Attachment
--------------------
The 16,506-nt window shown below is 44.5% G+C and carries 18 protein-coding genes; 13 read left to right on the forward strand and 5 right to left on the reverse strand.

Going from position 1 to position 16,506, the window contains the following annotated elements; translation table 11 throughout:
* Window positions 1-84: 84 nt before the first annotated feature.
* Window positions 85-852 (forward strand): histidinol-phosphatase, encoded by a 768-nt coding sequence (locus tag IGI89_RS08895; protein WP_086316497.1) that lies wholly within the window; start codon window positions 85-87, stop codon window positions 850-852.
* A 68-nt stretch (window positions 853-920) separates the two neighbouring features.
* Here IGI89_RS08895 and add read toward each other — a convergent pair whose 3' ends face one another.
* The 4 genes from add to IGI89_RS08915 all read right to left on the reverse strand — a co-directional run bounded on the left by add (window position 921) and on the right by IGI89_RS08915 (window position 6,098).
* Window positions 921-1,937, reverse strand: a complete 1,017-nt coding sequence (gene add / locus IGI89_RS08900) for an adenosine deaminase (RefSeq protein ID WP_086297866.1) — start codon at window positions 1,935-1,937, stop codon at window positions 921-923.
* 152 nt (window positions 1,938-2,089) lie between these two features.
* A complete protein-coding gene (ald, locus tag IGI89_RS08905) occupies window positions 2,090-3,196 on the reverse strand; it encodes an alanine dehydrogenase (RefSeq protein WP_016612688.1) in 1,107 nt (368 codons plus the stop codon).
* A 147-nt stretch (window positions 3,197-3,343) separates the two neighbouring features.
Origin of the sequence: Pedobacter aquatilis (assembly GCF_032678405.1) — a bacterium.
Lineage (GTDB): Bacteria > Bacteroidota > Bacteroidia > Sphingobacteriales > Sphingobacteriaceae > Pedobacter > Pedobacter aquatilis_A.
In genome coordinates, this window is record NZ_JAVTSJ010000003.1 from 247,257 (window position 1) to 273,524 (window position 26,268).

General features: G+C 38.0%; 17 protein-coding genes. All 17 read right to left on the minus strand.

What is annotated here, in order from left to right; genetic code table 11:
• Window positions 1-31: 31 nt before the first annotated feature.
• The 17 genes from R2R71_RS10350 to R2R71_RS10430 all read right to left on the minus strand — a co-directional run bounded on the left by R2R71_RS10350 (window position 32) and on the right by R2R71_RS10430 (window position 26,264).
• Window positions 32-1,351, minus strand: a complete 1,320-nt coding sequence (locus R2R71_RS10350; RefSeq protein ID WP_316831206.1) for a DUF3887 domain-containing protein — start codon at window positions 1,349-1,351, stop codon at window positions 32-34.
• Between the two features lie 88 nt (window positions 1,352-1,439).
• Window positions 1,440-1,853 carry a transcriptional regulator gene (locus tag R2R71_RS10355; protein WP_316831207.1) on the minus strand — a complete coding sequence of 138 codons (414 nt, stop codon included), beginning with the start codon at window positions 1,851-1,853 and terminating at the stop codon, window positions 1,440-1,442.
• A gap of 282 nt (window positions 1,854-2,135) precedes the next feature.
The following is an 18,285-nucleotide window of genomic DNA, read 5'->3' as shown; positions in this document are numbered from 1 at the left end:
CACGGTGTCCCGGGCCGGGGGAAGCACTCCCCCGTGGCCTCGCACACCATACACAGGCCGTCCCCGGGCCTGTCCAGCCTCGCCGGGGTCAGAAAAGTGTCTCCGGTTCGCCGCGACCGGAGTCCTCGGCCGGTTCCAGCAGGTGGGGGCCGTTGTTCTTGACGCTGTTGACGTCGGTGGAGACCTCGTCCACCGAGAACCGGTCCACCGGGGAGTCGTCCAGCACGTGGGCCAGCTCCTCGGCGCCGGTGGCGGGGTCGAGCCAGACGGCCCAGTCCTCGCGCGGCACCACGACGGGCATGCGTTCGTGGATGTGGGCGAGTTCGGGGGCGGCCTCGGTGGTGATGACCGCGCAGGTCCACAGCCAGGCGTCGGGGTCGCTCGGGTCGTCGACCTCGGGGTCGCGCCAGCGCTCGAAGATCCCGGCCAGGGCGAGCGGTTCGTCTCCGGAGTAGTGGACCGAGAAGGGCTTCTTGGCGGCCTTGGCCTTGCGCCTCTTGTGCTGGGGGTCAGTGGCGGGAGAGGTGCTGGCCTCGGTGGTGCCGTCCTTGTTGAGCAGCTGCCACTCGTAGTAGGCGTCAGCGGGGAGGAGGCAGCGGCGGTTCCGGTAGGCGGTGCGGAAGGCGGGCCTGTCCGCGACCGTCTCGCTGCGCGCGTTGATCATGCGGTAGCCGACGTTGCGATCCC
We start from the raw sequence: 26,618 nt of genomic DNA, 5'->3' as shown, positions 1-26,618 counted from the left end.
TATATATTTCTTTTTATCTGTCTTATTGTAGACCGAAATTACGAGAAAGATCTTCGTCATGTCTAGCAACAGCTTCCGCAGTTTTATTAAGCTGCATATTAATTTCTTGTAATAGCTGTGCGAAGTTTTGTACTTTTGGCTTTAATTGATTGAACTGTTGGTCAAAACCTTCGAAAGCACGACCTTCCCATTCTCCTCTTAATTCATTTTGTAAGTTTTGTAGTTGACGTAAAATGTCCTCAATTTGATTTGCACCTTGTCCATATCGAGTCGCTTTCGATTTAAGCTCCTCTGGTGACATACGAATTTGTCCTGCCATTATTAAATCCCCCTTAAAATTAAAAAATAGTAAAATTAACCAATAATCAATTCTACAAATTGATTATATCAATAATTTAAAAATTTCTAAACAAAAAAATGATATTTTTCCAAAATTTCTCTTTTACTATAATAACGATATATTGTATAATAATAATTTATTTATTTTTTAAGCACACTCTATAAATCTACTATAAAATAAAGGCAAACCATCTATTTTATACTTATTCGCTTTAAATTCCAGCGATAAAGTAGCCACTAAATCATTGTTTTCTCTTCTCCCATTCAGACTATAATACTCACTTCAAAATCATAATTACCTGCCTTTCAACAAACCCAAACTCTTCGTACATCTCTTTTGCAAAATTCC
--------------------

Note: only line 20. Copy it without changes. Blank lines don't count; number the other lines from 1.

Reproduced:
• Between the two features lie 88 nt (window positions 1,352-1,439).